2014 iPad iPhone iPod Buyers' Guide from iLounge.com

Seagate GoFlex Thunderbolt Adapter

We’ve been waiting for Seagate to release the GoFlex Thunderbolt Adapter ($100) for quite a while now: it was shown in June at the CEA LineShows in New York City, but the company said it would take time for the accessory to become available. Seven months later, it’s finally on Seagate’s website, so it’s time to get your Thunderboltin’ on.

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$70
January 2012
Peripherals

Logitech Cube

The Multi-Touch trackpad that Apple features on its notebooks and as a standalone tool in the form of the Magic Trackpad is definitely our favorite Mac input method, but a mouse can still come in handy. If carrying a full-sized mouse in your bag seems like too much, there are smaller options, and if you need an accessory for business presentations, Logitech’s Cube ($70) might be just what you’re looking for.

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$269
Spring 2012
Peripherals

Motu MicroBook II

Looking to make some music on your Mac without breaking the bank—or your back? The upcoming MicroBook II ($269) from Motu will likely be right up your alley. Not only is it a studio-grade system at a reasonable price, but the box is also designed to be completely portable. Coming in at only 5.5” x 3.5” x 1.25” and packed into a rugged metal case, it’s easy enough to slip into a bag without worrying about it.

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$TBD
TBD
Peripherals

Western Digital My Book Thunderbolt Duo

The Thunderbolt ports on our Macs are starting to get a little lonely. It’s been just shy of a year since Apple and Intel launched the standard with the early 2011 MacBook Pro, and there are still only a handful of supported accessories. Of those, there are barely any that are aimed towards consumers; most are for high-end, professional users. And Western Digital’s upcoming My Book Thunderbolt Duo ($TBD) isn’t going to be for everyone, either, but it’s another clean design with extra horsepower under the hood. Originally previewed at this year’s International CES, My Book Thunderbolt Duo doesn’t yet have a final release date, but the hardware’s real and looking pretty good.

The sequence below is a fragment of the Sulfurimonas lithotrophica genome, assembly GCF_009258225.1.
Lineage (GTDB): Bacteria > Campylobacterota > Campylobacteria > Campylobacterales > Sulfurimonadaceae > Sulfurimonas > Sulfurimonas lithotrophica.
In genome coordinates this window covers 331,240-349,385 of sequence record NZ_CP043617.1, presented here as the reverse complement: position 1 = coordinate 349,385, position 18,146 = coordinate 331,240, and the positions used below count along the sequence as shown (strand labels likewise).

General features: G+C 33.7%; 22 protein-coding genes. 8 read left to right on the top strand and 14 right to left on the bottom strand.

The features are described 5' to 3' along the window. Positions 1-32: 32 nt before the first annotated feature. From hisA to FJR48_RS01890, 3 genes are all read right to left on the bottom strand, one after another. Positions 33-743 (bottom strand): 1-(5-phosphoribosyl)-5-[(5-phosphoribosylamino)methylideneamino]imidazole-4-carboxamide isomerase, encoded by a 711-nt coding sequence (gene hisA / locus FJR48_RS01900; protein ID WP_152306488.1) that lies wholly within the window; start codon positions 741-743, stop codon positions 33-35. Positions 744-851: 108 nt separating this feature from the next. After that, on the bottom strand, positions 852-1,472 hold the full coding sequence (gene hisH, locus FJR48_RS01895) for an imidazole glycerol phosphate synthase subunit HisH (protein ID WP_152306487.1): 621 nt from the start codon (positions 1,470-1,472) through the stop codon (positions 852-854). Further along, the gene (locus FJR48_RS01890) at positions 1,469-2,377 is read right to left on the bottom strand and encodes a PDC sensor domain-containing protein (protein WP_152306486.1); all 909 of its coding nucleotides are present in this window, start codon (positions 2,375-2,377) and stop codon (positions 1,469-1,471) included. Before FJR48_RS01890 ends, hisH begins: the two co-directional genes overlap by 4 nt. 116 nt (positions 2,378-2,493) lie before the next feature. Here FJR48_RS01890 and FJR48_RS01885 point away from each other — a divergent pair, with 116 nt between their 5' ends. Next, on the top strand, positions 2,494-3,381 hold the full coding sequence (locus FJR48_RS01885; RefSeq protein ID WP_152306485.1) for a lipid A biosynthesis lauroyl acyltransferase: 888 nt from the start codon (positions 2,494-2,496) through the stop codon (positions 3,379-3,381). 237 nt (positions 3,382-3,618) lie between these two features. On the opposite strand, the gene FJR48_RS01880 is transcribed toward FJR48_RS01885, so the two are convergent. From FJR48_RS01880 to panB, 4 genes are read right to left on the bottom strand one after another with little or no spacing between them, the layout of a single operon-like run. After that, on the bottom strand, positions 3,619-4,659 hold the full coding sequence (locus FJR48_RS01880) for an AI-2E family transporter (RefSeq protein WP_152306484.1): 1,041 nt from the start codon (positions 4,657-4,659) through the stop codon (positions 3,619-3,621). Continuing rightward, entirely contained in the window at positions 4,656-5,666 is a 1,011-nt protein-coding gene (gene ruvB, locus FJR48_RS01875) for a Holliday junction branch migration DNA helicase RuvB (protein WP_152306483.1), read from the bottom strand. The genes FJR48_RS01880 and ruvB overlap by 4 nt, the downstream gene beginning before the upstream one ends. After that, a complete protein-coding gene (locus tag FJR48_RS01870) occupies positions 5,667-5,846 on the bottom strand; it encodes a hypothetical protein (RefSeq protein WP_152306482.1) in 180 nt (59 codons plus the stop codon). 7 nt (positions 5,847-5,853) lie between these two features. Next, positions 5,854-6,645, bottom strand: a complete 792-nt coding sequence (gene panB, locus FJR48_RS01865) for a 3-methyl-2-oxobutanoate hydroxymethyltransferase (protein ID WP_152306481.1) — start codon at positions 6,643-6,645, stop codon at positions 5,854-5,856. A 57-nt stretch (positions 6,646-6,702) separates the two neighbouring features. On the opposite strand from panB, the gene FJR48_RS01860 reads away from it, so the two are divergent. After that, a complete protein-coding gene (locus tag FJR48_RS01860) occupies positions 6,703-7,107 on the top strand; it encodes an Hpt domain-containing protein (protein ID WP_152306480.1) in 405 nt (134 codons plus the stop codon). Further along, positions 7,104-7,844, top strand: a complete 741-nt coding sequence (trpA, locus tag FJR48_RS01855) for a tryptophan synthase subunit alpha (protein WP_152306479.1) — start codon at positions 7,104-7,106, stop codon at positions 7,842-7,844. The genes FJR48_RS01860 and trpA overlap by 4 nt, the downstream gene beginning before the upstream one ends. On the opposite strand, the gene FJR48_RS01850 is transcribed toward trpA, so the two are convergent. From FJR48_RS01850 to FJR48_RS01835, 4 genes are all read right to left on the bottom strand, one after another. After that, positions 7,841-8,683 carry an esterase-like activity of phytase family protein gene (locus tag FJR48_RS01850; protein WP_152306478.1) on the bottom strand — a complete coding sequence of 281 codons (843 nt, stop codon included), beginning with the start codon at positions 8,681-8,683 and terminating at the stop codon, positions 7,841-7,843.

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Pioneer DDJ-ERGO DJ Controller

Pioneer’s DDJ-ERGO ($699) isn’t the first DJ controller we’ve seen for the Mac, but it is one of the coolest—and serious DJs will likely see the asking price as money well spent. This board is built from the bottom up to complement your Mac in everything from its physical design to the integration with Algoriddim’s Djay 4; it features a dock to hold a MacBook inside. And of course, it has all the other features you’d expect from a good DJ controller, including MIDI compatibility and a straightforward USB-to-Mac connection for power.

 

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€48-€60/~$62-$77
February - March 2012
Peripherals